Postscript on dollar deposits and SALNs

Acting on the motion of PSBank, the Supreme Court dismissed the bank’s petition to stop the Senate from opening the dollar deposits of then Chief Justice Renato C. Corona on the ground that the case had become moot and academic. The impeachment trial has long been terminated and the Court’s adjudication of this case is no longer relevant or material to the impeachment proceedings.

Legality of dollar accounts. As a general rule, the judiciary does not decide questions that are academic, or have become academic. It adjudicates only justiciable issues that directly affect the rights and duties of the parties. Since the impeachment trial had already been decided, the opening of the accounts would no longer affect the rights and duties of the parties, the prosecutors and the impeachment court.

However, as a postscript, I promised to answer some questions from readers, especially government employees. The basic query is whether it is legal to open and keep dollar and other foreign currency accounts in the Philippines. The answer is “Yes, most definitely.” Dollar deposits became controversial in the impeachment trial, but the issue there was not their legality.

Rather, the issue was whether public officials should disclose their foreign currency accounts in their statement of assets, liabilities and net worth (SALNs). And my answer is also “Yes.” If public officials were not required to disclose their dollar accounts in their SALNs, then our antigraft laws could easily be circumvented.

All they need to do is to ask moneychangers to convert their ill-gotten Philippine pesos to any foreign currency, which could then be deposited in banks.

Exceptions to bank secrecy. Even if the Court allowed the opening of the subject dollar accounts, the decision would have constituted only a very narrow exception to the rule upholding the secrecy of bank deposits and would apply only to the very few impeachable public officials (President, Vice President, Supreme Court justices, Ombudsman, and members of constitutional commissions, like the Commission on Elections and Commission on Audit), not to private citizens whose right to bank secrecy remains sacred.

Again as exceptions, many countries have relaxed the secrecy of bank deposits. Erstwhile banking havens like Switzerland have liberalized their secrecy laws and confiscated the loot of dictators and despots. To fight corruption, terrorism and drug cartels, banks are required to report transactions involving at least $10,000 (or its equivalent in pesos) to antimoney-laundering councils in various countries.

Money laundering takes place when cash obtained through illegal activities, like corruption, bribery, terrorism or drug trade, is “cleaned” or “laundered” by being deposited in banks, and then “layered”—i.e., used to acquire legitimate assets like real estate, motor vehicles or jewelry, or to bet in casino gambling, and then redeposited as winnings.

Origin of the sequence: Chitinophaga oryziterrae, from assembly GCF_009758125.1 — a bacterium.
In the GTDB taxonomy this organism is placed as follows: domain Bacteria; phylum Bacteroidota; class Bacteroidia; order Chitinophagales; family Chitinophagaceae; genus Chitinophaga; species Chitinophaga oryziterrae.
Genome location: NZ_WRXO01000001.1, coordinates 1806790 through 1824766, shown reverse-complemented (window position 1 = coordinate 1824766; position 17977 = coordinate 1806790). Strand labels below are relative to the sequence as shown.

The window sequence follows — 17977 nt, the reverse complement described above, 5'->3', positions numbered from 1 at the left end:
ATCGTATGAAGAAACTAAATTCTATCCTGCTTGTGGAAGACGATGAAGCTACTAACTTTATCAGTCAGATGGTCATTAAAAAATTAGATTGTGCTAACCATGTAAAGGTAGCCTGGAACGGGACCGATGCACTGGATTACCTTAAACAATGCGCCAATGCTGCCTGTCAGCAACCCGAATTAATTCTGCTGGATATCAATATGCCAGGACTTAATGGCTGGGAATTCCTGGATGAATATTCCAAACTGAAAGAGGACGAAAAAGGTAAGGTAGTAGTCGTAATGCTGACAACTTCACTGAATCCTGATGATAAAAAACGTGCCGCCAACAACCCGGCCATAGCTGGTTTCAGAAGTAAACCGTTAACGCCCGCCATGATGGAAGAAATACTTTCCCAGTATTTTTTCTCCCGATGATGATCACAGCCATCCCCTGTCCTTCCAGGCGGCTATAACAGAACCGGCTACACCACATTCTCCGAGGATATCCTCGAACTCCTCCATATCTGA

Money laundering is defined and penalized as a crime in most countries. Both the banks and their clients are monitored. Recently, banking giant HSBC was reported by The Associated Press to have agreed to pay a whopping $1.9 billion (yes, billion) “to settle a money laundering probe” by United States authorities.

Money laundering will be a major topic at the conference of the Global Organization of Parliamentarians Against Corruption (Gopac) to be held in Manila on Jan. 31-Feb. 2, 2013. More on the Gopac in another column.

SALN disclosure. The honorable members of the House of Representatives speedily and overwhelmingly approved the Corona impeachment complaint based on, among other grounds, the alleged deficiencies of the former magistrate’s SALNs. Yet up to now, they have not been forthright in releasing their own SALNs.

They set up many excuses, like forming a committee to prepare the guidelines for the release, only to refer the draft guidelines to another group to review them. Having been so zealous in prosecuting Corona, they should really set the example in disclosing their correct and truthful SALNs.

As it is now, the release is dependent on the discretion of each member of the House, many of whom simply refuse to do so on the flimsy ground that their political enemies may use the information to malign them.

Under the Constitution (Art. XI, Sec. 17), all public officials “shall, upon assumption of office and as often thereafter as may be required by law, submit a declaration under oath of [their] assets, liabilities, and net worth.” Furthermore, under the Code of Conduct Law (RA 6713), they have an “obligation to accomplish and submit” and “the public has the right to know” their SALNs.

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Congratulations to Justice Marvic M.V.F. Leonen for his recent appointment as the 172nd member of the Supreme Court since it was founded 111 years ago. He caught public acclaim for his deft handling of the peace negotiations with the Moro Islamic Liberation Front. But his real passion—in which he excels even more—is teaching and practicing law, and using it to champion human rights, environmental activism and indigenous people’s advocacies.

On Dec. 29, he will turn 50 and will thus serve for over 20 years in the high court. He earned his basic economics (magna cum laude) and law degrees from the University of the Philippines and his master’s degree in law from Columbia University. He served as law dean, general counsel and vice president for legal affairs of UP. Media-savvy, he has provided running commentaries for both the ABS-CBN and GMA7 networks.

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